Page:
By: Taunee Besson
Q: “For the last eight years, I’ve been working in a job I don’t enjoy. Every time I think about changing positions, I stop short. My colleagues are like family, and the thought of leaving them is very painful. Recently I’ve been approached for a position in another company doing work that sounds much more satisfying. Should I stay with the folks I love or seriously consider the more fulfilling position?”
A: Wonderful colleagues can lead to choosing a life of “comfortable misery.” It’s often easier to stay with them in an unfulfilling job than take the risk of finding a better one. The question is: are nurturing colleagues a sufficiently good reason to stay in a position you hate? Or do you want more from your career?
To find your answer, you’ll need to do some objective analysis. Using a simple spreadsheet is a good way to examine both your head and heart. Down the left side of the page, make a list of the career factors most important to you. Some you might include are:
|Ideal job||Current job|
|The option to learn and grow||10||5|
|Using my best skills||10||5|
|Enjoying my work||10||3|
|The corporate culture||7||7|
|Chance to innovate||8||5|
Across the top of the page, make two column headings: one for your ideal job and one for your current position. Then on a scale from 1 to 10 (10 being the highest score), rank the importance of each factor for both your ideal and current jobs. For instance, great colleagues is probably a 10 for both your current and ideal jobs, while the chance to innovate may be an 8 ideally, but only a 5 in real life. Once you’ve scored all the factors, total each column. Then, divide the total for your current position by the total for your ideal one. This will give you an overall satisfaction index in percent form. If your current job provides only 50 to 75 percent of your ideal one, is that enough? To be truly happy typically requires at least an 80 to 90 percent correlation.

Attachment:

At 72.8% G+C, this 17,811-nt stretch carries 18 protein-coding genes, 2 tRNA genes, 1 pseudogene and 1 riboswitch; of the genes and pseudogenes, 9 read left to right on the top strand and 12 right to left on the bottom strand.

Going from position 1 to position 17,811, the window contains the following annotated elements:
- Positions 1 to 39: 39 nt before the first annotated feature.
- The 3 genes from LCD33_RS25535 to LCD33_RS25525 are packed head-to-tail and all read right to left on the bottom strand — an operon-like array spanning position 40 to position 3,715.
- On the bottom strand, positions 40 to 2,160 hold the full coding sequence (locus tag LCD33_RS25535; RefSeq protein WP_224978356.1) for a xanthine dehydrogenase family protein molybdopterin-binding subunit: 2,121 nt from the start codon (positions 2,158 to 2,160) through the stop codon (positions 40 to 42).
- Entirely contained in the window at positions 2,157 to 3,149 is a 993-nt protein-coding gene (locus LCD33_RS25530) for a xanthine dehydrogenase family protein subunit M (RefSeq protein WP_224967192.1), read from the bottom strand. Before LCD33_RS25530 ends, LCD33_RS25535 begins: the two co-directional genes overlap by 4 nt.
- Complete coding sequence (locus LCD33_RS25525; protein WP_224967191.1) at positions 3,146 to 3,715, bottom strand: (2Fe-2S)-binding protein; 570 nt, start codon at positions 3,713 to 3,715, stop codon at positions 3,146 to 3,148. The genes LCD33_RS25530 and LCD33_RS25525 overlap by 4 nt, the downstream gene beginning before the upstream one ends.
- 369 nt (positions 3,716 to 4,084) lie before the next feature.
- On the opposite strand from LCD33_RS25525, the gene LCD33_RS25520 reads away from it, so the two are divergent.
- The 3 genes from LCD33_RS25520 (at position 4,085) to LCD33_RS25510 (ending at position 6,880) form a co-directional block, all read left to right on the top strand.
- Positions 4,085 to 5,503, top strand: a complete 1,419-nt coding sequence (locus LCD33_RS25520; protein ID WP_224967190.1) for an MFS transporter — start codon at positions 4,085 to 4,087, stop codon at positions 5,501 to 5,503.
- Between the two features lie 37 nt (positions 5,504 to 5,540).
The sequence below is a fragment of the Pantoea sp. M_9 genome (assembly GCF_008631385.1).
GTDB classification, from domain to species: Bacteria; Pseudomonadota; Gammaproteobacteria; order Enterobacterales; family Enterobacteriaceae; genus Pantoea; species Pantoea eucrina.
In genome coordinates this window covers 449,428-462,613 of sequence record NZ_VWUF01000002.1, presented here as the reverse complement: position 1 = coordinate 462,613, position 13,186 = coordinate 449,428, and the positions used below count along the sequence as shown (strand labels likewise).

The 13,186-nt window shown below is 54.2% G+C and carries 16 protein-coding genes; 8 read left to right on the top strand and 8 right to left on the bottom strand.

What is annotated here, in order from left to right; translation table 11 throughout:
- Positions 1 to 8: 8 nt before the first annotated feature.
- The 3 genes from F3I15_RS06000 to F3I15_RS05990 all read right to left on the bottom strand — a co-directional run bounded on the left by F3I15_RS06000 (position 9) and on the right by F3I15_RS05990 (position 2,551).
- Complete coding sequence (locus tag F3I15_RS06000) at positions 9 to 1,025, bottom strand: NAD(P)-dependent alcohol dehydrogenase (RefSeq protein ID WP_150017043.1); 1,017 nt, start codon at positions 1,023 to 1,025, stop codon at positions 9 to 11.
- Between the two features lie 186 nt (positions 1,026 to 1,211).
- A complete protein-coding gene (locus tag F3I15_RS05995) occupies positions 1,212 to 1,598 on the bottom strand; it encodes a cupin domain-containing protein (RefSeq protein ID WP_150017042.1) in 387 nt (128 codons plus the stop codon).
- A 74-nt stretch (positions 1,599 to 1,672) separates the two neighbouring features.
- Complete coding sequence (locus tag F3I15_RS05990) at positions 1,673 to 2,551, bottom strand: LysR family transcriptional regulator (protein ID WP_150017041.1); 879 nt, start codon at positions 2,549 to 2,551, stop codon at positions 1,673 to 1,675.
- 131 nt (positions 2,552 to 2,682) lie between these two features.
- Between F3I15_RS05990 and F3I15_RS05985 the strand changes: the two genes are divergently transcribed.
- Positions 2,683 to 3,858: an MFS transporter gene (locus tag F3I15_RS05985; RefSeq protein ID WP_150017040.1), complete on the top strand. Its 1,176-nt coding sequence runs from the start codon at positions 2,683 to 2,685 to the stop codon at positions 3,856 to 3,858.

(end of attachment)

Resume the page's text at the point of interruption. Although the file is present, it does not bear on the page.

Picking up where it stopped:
Now, take a look at the individual career factors. In your ideal job, how do great colleagues rank versus enjoying your job and using your best skills? If your people environment is much more important than loving your work, stay put. If a satisfying position outweighs camaraderie, check out the other position.
While there is no absolute answer to your question, there are some important tenets to consider as you grapple with your decision. Life is not a dress rehearsal. We cannot change the past or control the future. Today holds the greatest opportunity to fulfill your career’s mission. As you contemplate your contribution to your family, company and society, can you say with confidence it’s your best?
Taunee Besson, CMF, is president of Career Dimensions, Inc., a consulting firm founded in 1979, which works with individual and corporate clients in career change; job search; executive, small business and life coaching; college major selection and talent management.
“One of the smartest minds in the career field,” according to Tony Lee (VP of CareerCast Operations at Adicio and former publisher of the Wall Street Journal’s Online Vertical Network), Besson began writing for the Dallas Times Herald in the early 80s. Having read several of her columns, Lee asked her to contribute regular articles to the Journal’s National Business Employment Weekly (NBEW) as well. Since then, she has been a triple award-winning columnist for CareerJournal.com and Senior Columnist for CareerCast.com, as well as WorkingWoman.com and Oxygen.com. At Lee’s request, Besson authored five editions of NBEW’s Premier Guide to Resumes and three of its Premier Guide to Cover Letters. She has also written articles and/or been quoted in The Wall Street Journal, The Dallas Morning News, Business Week, Time, Smart Money and Yahoo among others.
Taunee has worked on community nonprofit boards and committees for over 30 years including Girls Inc., Women’s Center of Dallas, Girl Scouts and Dallas Women’s Foundation, The Volunteers of America and Mortarboard, among others. She was a member of the Leadership Dallas in 1987 and Leadership America in 2003.
In 1994, the Dallas Chapter of the American Society for Training and Development chose her as its “Professional of the Year”. Her NBEW columns were selected for the “Ten Best Article Award” in 1990, 1994 and 1997. In 1999, Alpha Gamma Delta, a 200,000 member fraternal organization, named her as one of three “Distinguished Citizens” at its biannual international convention.